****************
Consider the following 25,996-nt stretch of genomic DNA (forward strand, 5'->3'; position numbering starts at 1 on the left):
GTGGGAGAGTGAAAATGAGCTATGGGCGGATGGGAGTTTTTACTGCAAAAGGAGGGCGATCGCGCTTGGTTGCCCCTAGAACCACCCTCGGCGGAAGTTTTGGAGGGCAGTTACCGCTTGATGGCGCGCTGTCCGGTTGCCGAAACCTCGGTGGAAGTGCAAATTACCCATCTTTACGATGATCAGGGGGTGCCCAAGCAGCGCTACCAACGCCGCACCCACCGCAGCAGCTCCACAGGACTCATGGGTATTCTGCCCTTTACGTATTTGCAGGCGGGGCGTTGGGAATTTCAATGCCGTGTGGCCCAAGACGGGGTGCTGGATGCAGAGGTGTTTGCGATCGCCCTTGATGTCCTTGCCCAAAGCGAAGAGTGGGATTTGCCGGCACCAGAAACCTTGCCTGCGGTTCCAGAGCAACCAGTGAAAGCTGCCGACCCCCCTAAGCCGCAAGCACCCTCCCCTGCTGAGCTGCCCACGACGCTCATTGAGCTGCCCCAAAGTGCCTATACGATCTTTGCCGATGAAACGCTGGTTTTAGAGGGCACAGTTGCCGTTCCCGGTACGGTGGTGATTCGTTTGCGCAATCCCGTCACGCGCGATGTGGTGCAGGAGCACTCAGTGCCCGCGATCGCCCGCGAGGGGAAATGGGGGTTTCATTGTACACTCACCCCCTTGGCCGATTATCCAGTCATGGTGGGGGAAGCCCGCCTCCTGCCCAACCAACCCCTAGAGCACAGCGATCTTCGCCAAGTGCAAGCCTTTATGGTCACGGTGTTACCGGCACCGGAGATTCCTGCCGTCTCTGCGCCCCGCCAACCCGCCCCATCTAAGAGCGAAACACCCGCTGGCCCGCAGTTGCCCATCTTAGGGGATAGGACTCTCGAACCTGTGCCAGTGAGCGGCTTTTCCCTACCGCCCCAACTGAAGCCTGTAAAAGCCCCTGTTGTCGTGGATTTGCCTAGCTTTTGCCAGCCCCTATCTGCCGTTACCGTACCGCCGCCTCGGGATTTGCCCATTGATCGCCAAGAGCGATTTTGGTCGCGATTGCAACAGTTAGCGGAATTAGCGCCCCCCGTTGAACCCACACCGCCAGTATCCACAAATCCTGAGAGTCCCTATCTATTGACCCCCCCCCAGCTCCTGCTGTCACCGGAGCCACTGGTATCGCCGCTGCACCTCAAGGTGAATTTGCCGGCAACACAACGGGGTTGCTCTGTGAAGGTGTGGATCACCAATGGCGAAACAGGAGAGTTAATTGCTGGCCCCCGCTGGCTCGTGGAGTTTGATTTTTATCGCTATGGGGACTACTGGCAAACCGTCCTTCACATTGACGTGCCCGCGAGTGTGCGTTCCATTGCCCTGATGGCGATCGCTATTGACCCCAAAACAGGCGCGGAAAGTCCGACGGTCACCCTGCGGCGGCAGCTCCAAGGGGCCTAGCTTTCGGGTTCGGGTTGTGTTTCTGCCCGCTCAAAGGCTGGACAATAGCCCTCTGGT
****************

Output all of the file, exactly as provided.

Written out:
Consider the following 25,996-nt stretch of genomic DNA (forward strand, 5'->3'; position numbering starts at 1 on the left):
GTGGGAGAGTGAAAATGAGCTATGGGCGGATGGGAGTTTTTACTGCAAAAGGAGGGCGATCGCGCTTGGTTGCCCCTAGAACCACCCTCGGCGGAAGTTTTGGAGGGCAGTTACCGCTTGATGGCGCGCTGTCCGGTTGCCGAAACCTCGGTGGAAGTGCAAATTACCCATCTTTACGATGATCAGGGGGTGCCCAAGCAGCGCTACCAACGCCGCACCCACCGCAGCAGCTCCACAGGACTCATGGGTATTCTGCCCTTTACGTATTTGCAGGCGGGGCGTTGGGAATTTCAATGCCGTGTGGCCCAAGACGGGGTGCTGGATGCAGAGGTGTTTGCGATCGCCCTTGATGTCCTTGCCCAAAGCGAAGAGTGGGATTTGCCGGCACCAGAAACCTTGCCTGCGGTTCCAGAGCAACCAGTGAAAGCTGCCGACCCCCCTAAGCCGCAAGCACCCTCCCCTGCTGAGCTGCCCACGACGCTCATTGAGCTGCCCCAAAGTGCCTATACGATCTTTGCCGATGAAACGCTGGTTTTAGAGGGCACAGTTGCCGTTCCCGGTACGGTGGTGATTCGTTTGCGCAATCCCGTCACGCGCGATGTGGTGCAGGAGCACTCAGTGCCCGCGATCGCCCGCGAGGGGAAATGGGGGTTTCATTGTACACTCACCCCCTTGGCCGATTATCCAGTCATGGTGGGGGAAGCCCGCCTCCTGCCCAACCAACCCCTAGAGCACAGCGATCTTCGCCAAGTGCAAGCCTTTATGGTCACGGTGTTACCGGCACCGGAGATTCCTGCCGTCTCTGCGCCCCGCCAACCCGCCCCATCTAAGAGCGAAACACCCGCTGGCCCGCAGTTGCCCATCTTAGGGGATAGGACTCTCGAACCTGTGCCAGTGAGCGGCTTTTCCCTACCGCCCCAACTGAAGCCTGTAAAAGCCCCTGTTGTCGTGGATTTGCCTAGCTTTTGCCAGCCCCTATCTGCCGTTACCGTACCGCCGCCTCGGGATTTGCCCATTGATCGCCAAGAGCGATTTTGGTCGCGATTGCAACAGTTAGCGGAATTAGCGCCCCCCGTTGAACCCACACCGCCAGTATCCACAAATCCTGAGAGTCCCTATCTATTGACCCCCCCCCAGCTCCTGCTGTCACCGGAGCCACTGGTATCGCCGCTGCACCTCAAGGTGAATTTGCCGGCAACACAACGGGGTTGCTCTGTGAAGGTGTGGATCACCAATGGCGAAACAGGAGAGTTAATTGCTGGCCCCCGCTGGCTCGTGGAGTTTGATTTTTATCGCTATGGGGACTACTGGCAAACCGTCCTTCACATTGACGTGCCCGCGAGTGTGCGTTCCATTGCCCTGATGGCGATCGCTATTGACCCCAAAACAGGCGCGGAAAGTCCGACGGTCACCCTGCGGCGGCAGCTCCAAGGGGCCTAGCTTTCGGGTTCGGGTTGTGTTTCTGCCCGCTCAAAGGCTGGACAATAGCCCTCTGGT